By Patrick Galvan, USstoragesearch.com
Location, pricing, unit size, amenities—when it comes to finding the best self storage option, your storage needs determine everything. In fact, your needs may also determine whether you’ll want indoor or outdoor storage access.
A storage unit with indoor access is inside a storage facility building. This means you can only get to your unit by entering the building with a keycard or entry code, walking down hallways, possibly going up a flight of stairs or taking an elevator (depending on the facility), and unlocking your unit. A storage unit with outdoor access, on the other hand, is an externally-facing locked unit at a facility that’s set up more like rows of garages. Facilities with outdoor access may have perimeter fencing and gated access, but not all will.
Let’s take a closer look at some of the differences between indoor-access and outdoor-access storage.
How Amenities Differ Between Indoor and Outdoor
The foremost advantage of using indoor-access storage is the number of amenities available to you. Indoor storage units often feature climate-controlled storage, which acts as a heater, air conditioner, and dehumidifier inside your unit to protect your items from damage caused by extreme temperatures and humidity. Few storage units with outdoor access will have climate control, so if you’re storing sensitive items like electronics, antiques, paper documents, fabrics, or musical instruments, you may want a storage unit with indoor access.
On the other hand, storage units with outdoor access are more convenient for unloading and loading items, as they typically have drive-up access. With drive-up access, you don’t have to carry heavy or awkward items through doors and hallways (or worse, up flights of stairs). Instead, you can pull a car or moving truck up to your unit and unload right there. This is especially useful for anyone who’s using self storage during a move or to store vehicles.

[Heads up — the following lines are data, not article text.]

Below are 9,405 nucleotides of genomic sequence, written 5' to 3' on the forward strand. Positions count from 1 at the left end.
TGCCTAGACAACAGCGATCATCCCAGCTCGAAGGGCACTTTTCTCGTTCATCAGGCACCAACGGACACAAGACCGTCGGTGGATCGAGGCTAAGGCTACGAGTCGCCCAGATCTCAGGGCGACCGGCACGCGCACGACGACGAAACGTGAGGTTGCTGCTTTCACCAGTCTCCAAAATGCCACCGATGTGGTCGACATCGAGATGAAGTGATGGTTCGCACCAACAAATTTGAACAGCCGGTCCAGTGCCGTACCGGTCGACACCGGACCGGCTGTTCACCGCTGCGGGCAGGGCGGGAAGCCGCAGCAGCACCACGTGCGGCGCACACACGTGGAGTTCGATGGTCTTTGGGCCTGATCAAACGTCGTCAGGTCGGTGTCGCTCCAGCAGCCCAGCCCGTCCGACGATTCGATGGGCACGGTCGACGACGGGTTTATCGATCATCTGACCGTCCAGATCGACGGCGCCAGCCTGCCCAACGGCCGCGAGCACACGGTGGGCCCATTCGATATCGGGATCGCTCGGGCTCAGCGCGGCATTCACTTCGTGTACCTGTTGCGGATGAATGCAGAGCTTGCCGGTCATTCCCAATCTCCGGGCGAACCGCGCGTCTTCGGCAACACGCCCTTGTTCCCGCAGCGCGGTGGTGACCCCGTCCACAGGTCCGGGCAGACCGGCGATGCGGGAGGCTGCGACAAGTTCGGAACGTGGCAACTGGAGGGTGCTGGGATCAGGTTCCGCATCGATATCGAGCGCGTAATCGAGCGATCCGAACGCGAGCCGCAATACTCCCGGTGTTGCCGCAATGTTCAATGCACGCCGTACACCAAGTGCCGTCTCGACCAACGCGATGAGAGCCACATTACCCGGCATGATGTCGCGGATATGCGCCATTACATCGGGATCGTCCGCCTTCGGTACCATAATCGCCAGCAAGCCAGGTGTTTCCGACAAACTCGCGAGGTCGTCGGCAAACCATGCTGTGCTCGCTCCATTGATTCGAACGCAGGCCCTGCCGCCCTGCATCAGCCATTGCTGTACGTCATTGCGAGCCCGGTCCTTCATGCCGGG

How Security Differs Between Indoor and Outdoor
Indoor-access storage provides security that most outdoor storage units can’t rival—being slightly more difficult to access. Since the unit is inside a facility and surrounded by walls, it’s harder for someone to break in to your unit, as they’d have to be able to get into the building and find your unit without being caught.
With outdoor-access storage, your unit is somewhat out in the open and visible to anyone on the property. Granted, if the facility has fencing and gated access, it makes it harder for someone to get to your unit. But simply because of their location, outdoor storage units don’t provide as much security. If, however, you want outdoor access and better security, some storage facilities offer more advanced protection, such as video surveillance, alarmed units, or on-site management, that can ward off potential vandals and thieves.
Vehicle Storage Means Outdoor Storage
Vehicles cannot be stored in a unit that’s within an indoor storage facility. Whether you’re storing a car, truck, motorcycle, boat, or RV, it has to be outdoor-access storage. That’s not to say you don’t have options for vehicle storage. You can rent an outdoor parking space (often the cheapest but not as protected), a covered parking space, or an outdoor-access storage unit (often the most expensive but better protected).
If you’re not sure what type of storage access is better for your storage needs, be sure to talk to a facility operator or manager to see what they’d recommend.